The Guyana Revenue Authority (GRA) on Friday announced that it collected $199Billion in revenues for 2018 as compared to the $171Billion the authority received the previous year (2017).
This disclosure was made by GRA’s Commissioner-General, Godfrey Statia during a press briefing at the authority’s Camp Street office. Statia said that the GRA had only budgeted to collect $181M in revenues for that year.
Of the total amount received in 2018; internal revenue was $88M; Custom and Trade Administration $23M; and Value Added Tax (VAT) and Excise Tax, $199M.
According to a DPI release, the Commissioner-General also disclosed that the sum of $15Billion in arrears was collected of which $7Billion resulted from the tax amnesty. He added that the revenues earned from court cases won by GRA amount to just over $5Billion and for cases that are currently before the courts, in excess of $15Billion is owed.
Regarding revenues owed to GRA, Statia added that the Guyana Stores Limited (GSL) had made a sizeable down payment and the two parties are currently in the process of negotiating how the remainder will be paid. The GRA had won a $4Billion case against Guyana Stores at Caribbean Court of Justice (CCJ) in March 2018.
He emphasised, “GRA is not in the business of driving people out of business, we try to work along with the taxpayer for them to pay their taxes. Taking away assets from the taxpayer is the last resort. It’s not Guyana Stores alone; they are many other taxpayers that have lost their cases. So, we have to work along with them so that we can collect rather than seize.”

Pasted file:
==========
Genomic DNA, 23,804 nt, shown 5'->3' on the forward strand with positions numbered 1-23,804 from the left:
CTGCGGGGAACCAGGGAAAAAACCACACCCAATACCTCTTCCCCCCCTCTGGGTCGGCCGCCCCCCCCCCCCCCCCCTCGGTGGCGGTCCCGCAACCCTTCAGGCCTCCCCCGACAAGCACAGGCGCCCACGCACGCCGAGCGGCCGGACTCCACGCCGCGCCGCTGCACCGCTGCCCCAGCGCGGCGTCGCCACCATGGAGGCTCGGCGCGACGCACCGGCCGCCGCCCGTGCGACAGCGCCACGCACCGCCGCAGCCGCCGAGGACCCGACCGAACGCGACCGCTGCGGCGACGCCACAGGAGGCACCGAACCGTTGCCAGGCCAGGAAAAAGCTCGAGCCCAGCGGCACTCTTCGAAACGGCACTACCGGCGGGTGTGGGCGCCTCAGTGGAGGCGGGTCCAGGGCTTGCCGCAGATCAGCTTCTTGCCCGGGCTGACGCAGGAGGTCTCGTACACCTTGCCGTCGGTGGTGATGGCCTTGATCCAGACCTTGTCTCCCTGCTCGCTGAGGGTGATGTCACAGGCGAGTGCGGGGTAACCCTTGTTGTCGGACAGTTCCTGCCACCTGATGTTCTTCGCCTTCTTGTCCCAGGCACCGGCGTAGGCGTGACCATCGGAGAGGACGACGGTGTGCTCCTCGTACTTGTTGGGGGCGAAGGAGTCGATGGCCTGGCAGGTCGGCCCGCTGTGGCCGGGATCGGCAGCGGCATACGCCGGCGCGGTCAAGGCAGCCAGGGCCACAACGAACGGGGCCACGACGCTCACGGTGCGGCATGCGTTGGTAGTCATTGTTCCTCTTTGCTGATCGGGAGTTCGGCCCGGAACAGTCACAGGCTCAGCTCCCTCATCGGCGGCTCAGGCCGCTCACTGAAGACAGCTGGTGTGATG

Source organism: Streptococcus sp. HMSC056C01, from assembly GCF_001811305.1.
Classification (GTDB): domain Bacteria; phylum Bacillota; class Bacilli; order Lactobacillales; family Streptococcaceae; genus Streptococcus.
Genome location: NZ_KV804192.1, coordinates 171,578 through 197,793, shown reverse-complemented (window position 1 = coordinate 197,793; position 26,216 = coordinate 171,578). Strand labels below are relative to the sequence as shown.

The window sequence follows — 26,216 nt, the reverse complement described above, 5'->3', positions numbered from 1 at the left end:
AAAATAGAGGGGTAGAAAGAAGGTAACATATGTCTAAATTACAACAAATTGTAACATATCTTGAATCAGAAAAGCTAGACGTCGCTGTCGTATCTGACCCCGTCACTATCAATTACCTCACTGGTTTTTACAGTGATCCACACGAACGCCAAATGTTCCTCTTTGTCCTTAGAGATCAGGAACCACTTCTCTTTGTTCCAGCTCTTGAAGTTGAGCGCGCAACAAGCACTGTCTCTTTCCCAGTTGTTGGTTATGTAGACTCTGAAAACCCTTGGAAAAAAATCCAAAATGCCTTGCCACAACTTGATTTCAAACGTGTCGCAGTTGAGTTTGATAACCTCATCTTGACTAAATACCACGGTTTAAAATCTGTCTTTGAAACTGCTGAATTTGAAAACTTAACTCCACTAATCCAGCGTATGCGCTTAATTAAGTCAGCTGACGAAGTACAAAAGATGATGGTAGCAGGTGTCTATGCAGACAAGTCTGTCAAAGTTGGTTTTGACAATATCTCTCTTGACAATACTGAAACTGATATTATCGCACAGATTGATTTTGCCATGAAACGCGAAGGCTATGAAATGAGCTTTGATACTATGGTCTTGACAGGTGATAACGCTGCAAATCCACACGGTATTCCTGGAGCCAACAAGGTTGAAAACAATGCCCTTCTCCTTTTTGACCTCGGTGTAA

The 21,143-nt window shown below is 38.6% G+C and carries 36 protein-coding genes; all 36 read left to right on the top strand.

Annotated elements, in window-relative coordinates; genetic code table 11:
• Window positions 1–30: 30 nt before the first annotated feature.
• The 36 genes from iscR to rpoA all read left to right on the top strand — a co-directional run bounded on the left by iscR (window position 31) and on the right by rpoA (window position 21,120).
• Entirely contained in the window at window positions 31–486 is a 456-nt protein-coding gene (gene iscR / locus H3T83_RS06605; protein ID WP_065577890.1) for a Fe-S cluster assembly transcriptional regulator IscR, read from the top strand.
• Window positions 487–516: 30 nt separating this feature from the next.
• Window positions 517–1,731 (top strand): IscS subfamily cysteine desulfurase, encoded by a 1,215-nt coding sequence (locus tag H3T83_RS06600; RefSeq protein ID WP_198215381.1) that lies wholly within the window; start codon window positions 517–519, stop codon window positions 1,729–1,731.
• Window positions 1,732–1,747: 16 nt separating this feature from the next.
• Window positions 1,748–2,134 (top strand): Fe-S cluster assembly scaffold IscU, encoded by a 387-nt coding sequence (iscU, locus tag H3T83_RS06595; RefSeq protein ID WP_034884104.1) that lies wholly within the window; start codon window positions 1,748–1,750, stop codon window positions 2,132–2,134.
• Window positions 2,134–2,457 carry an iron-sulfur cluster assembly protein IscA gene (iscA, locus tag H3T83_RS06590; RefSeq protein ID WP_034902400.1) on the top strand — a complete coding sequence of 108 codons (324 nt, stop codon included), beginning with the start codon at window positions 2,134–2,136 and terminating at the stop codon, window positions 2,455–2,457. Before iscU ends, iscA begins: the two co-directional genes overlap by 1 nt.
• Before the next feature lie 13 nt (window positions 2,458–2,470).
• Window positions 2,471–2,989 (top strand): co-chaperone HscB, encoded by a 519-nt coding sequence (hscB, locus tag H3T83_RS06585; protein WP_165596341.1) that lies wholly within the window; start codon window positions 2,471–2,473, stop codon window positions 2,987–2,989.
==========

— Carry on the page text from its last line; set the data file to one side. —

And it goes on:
On the issue of tax evaders, the Commissioner-General said that GRA continues to work with those persons to pay up their taxes. The excess of debt for taxes which are in arrears and would also include taxes in objection is about $40Billion, he said.
“Evaders are a continual process and would also include penalties because under Sections 10 and 11 (of the constitution) GRA could fine them as much as 100 per cent of what they have understated and, in some cases, we can take them to court, and they can go to prison for about six months.”
Statia explained that Tax evasion could include VAT, customs and income tax.
Asked whether there were any revenues from the oil and gas sector, the Commissioner-General said that there had been no revenues from this sector yet, however, revenues were garnered through withholding taxes and additional PAYE (pay as you earn) from employees within the industry.